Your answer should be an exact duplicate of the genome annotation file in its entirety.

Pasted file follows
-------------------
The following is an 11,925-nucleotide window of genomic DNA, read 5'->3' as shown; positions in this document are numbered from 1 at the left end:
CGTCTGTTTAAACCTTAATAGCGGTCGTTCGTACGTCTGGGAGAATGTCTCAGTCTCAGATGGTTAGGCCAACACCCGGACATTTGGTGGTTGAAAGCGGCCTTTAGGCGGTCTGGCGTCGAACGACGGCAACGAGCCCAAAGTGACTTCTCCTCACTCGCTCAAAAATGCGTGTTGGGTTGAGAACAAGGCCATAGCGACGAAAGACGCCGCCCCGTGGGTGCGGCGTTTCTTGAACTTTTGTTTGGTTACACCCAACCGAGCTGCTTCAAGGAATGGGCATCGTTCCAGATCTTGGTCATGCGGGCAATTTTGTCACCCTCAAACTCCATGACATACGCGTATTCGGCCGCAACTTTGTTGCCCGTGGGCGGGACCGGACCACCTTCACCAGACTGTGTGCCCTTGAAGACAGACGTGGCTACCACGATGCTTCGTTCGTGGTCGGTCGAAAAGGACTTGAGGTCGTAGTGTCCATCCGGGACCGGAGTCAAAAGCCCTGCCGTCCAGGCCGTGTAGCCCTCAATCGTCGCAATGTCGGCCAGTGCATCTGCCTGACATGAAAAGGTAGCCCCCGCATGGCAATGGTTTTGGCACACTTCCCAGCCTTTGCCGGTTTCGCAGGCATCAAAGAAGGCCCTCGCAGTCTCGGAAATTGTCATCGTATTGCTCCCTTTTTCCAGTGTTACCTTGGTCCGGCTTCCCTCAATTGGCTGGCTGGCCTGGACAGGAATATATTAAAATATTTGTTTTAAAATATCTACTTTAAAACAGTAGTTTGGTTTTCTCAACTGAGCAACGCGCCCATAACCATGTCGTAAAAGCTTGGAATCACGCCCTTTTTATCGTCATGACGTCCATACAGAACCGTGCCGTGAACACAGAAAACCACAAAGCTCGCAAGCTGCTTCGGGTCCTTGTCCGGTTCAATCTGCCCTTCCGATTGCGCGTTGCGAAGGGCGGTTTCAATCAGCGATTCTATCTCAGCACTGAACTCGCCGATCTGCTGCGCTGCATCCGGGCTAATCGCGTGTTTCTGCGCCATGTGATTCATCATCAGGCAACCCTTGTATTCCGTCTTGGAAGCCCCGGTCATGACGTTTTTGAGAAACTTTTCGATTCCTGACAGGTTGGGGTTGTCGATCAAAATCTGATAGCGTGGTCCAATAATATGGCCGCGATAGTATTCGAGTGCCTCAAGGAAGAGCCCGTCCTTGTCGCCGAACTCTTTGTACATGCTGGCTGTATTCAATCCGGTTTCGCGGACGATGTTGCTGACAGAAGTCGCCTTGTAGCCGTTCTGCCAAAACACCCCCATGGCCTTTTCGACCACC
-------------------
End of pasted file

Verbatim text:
The following is an 11,925-nucleotide window of genomic DNA, read 5'->3' as shown; positions in this document are numbered from 1 at the left end:
CGTCTGTTTAAACCTTAATAGCGGTCGTTCGTACGTCTGGGAGAATGTCTCAGTCTCAGATGGTTAGGCCAACACCCGGACATTTGGTGGTTGAAAGCGGCCTTTAGGCGGTCTGGCGTCGAACGACGGCAACGAGCCCAAAGTGACTTCTCCTCACTCGCTCAAAAATGCGTGTTGGGTTGAGAACAAGGCCATAGCGACGAAAGACGCCGCCCCGTGGGTGCGGCGTTTCTTGAACTTTTGTTTGGTTACACCCAACCGAGCTGCTTCAAGGAATGGGCATCGTTCCAGATCTTGGTCATGCGGGCAATTTTGTCACCCTCAAACTCCATGACATACGCGTATTCGGCCGCAACTTTGTTGCCCGTGGGCGGGACCGGACCACCTTCACCAGACTGTGTGCCCTTGAAGACAGACGTGGCTACCACGATGCTTCGTTCGTGGTCGGTCGAAAAGGACTTGAGGTCGTAGTGTCCATCCGGGACCGGAGTCAAAAGCCCTGCCGTCCAGGCCGTGTAGCCCTCAATCGTCGCAATGTCGGCCAGTGCATCTGCCTGACATGAAAAGGTAGCCCCCGCATGGCAATGGTTTTGGCACACTTCCCAGCCTTTGCCGGTTTCGCAGGCATCAAAGAAGGCCCTCGCAGTCTCGGAAATTGTCATCGTATTGCTCCCTTTTTCCAGTGTTACCTTGGTCCGGCTTCCCTCAATTGGCTGGCTGGCCTGGACAGGAATATATTAAAATATTTGTTTTAAAATATCTACTTTAAAACAGTAGTTTGGTTTTCTCAACTGAGCAACGCGCCCATAACCATGTCGTAAAAGCTTGGAATCACGCCCTTTTTATCGTCATGACGTCCATACAGAACCGTGCCGTGAACACAGAAAACCACAAAGCTCGCAAGCTGCTTCGGGTCCTTGTCCGGTTCAATCTGCCCTTCCGATTGCGCGTTGCGAAGGGCGGTTTCAATCAGCGATTCTATCTCAGCACTGAACTCGCCGATCTGCTGCGCTGCATCCGGGCTAATCGCGTGTTTCTGCGCCATGTGATTCATCATCAGGCAACCCTTGTATTCCGTCTTGGAAGCCCCGGTCATGACGTTTTTGAGAAACTTTTCGATTCCTGACAGGTTGGGGTTGTCGATCAAAATCTGATAGCGTGGTCCAATAATATGGCCGCGATAGTATTCGAGTGCCTCAAGGAAGAGCCCGTCCTTGTCGCCGAACTCTTTGTACATGCTGGCTGTATTCAATCCGGTTTCGCGGACGATGTTGCTGACAGAAGTCGCCTTGTAGCCGTTCTGCCAAAACACCCCCATGGCCTTTTCGACCACC